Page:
At the moment I am having a wonderful learning opportunity, because Lena and I are working on her fear when interacting with Pan. Objectively speaking, a lot of this fear might be labled "irrational", because she gets nervous as soon as Pan is beginning to wake up just a tad, so it's enough for him to lift his head and look in some direction in a somewhat curious way, and this triggers all sorts of horror scenarios in her mind of him breaking loose or running her over. But I prefer not to see fear as an irrational, harmful thing that you need to overcome.
Instead, I try to treat it more like a partner that I am interacting with. This means that when I feel my own fear, I am listening to it, speaking to it, and giving it its place. This takes away a lot of the "dark scary cloud that just comes and overwhelms me" character. For me, fear is a great thing, because it keeps me from doing stupid things and forces me to develop the right tools to deal with a situation. Sue has written a wonderful post about this here: Embracing your fear
. So simply ignoring it would not work for me. However, just like with any other interaction partner, I do appreciate its suggestions but I do not want to let it rule my life - I want to hear its suggestions, consider them and then decide which of them are helpful for me.
Practically speaking, that means that when I feel fear, I focus on it and analyze it as thoroughly as I can to find out where it is coming from and how it changes over time. Actually, this very process of cutting my fear into tiny pieces and looking at them already makes a lot of it go away. I think that only a minor proportion of this is due to the fact that I am understanding it better. This might play a role, but what is more important to me is that this process makes me an active participant, instead of someone who is just being overwhelmed by IT.
In terms of actions, there are situations where my fear tells me that I should not do something. Sometimes I obey, especially if it is a situation that I am usually not scared of but suddenly I am. For example, some weeks ago Nora and I went for a walk with the big boys, and I was feeling insecure. I didn't know where it was coming from, because the horses weren't doing anything that was obviously alarming and usually I am not scared on walks at all. So I trusted my instincts and did not do any wild things with them, like jumping over a ditch. We simply walked our way around it. And then close to the end of our walk, Summy's reactions to my body language got rather slow and Titum started cantering with Nora on the rope. Not far and she could hold him, but this told me that it was a good thing that I had listened to my fear, because apparently the horses were in a mood in which they could easily get excited and then stop attending to the human (as opposed to their usual getting excited and then turning to the human, instead of away from him). So thank you, dear fear, for having kept me from getting us into danger!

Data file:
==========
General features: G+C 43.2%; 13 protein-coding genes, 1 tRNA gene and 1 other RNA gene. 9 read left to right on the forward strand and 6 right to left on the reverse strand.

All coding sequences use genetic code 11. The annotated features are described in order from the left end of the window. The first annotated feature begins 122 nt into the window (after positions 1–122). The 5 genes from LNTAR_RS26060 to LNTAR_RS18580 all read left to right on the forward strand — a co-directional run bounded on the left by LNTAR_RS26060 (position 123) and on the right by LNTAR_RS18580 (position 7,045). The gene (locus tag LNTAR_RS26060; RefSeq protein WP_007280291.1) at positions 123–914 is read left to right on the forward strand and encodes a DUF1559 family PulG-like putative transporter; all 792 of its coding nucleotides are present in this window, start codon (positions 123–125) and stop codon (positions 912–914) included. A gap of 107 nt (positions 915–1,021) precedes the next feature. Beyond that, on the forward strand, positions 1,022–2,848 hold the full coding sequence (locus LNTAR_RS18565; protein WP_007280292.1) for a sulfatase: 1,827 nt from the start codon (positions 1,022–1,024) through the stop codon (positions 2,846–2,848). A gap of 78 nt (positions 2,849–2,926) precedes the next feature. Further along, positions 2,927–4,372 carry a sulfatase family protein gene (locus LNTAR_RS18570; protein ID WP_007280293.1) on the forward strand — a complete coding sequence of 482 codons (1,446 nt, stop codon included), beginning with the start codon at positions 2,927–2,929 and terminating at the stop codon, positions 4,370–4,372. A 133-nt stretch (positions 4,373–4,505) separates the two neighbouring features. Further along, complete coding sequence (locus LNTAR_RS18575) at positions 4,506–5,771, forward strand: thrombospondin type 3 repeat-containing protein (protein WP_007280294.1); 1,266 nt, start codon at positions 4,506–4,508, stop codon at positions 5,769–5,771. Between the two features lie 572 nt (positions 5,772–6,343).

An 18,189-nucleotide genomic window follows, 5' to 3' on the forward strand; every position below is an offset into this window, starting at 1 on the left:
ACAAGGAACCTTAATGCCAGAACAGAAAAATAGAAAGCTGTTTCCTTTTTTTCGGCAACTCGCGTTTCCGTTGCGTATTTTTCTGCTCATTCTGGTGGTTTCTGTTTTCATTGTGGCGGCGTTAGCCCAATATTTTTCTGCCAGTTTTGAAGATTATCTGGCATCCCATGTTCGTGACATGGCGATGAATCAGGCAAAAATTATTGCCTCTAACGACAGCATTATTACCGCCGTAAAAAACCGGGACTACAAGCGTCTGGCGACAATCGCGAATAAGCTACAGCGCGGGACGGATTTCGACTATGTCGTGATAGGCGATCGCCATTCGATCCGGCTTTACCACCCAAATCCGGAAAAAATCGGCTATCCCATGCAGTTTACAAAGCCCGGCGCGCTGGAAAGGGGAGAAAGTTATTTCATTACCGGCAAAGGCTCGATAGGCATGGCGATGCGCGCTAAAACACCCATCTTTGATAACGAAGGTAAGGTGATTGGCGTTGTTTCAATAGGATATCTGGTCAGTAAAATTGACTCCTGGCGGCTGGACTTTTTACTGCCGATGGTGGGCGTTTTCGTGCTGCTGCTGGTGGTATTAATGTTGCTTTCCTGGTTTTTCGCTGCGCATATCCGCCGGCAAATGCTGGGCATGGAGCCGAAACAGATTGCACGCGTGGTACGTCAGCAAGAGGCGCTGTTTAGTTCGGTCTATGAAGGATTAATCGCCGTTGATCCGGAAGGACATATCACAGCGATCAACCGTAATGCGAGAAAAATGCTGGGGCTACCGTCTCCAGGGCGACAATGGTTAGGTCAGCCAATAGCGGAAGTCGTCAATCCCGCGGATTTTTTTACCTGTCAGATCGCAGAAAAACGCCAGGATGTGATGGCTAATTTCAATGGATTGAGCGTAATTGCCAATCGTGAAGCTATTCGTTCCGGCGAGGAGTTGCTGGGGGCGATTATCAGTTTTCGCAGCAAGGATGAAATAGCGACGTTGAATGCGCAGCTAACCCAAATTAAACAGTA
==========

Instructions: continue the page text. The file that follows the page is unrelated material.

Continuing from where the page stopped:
But there are other situations in which I am scared of something that I cannot or do not want to avoid. For example, when we were on a walk on which the ponies broke loose (you can read about it on one of the first pages of Bacardy's diary), I felt extremely scared, but I also knew that we did have to get home somehow, and that we did have to cross a big road for this. In these situations I tend to get calm and serious, telling myself that it's good to feel that fear and that I am giving myself the time to look at it for as long as I want, but that ultimately we WILL get through that situation. So the fear can stay or leave, just as it wishes, but I will do it anyway. I will do all I can to make it as safe as possible, but I will not refrain from doing it altogether. This puts me in some sort of action focus, and often it even removes the subjective feeling of fear, because it becomes irrelevant.
In the next post I will write a quick summary of our specific actions with Pan. Please share your experiences and strategies of working with fear as well!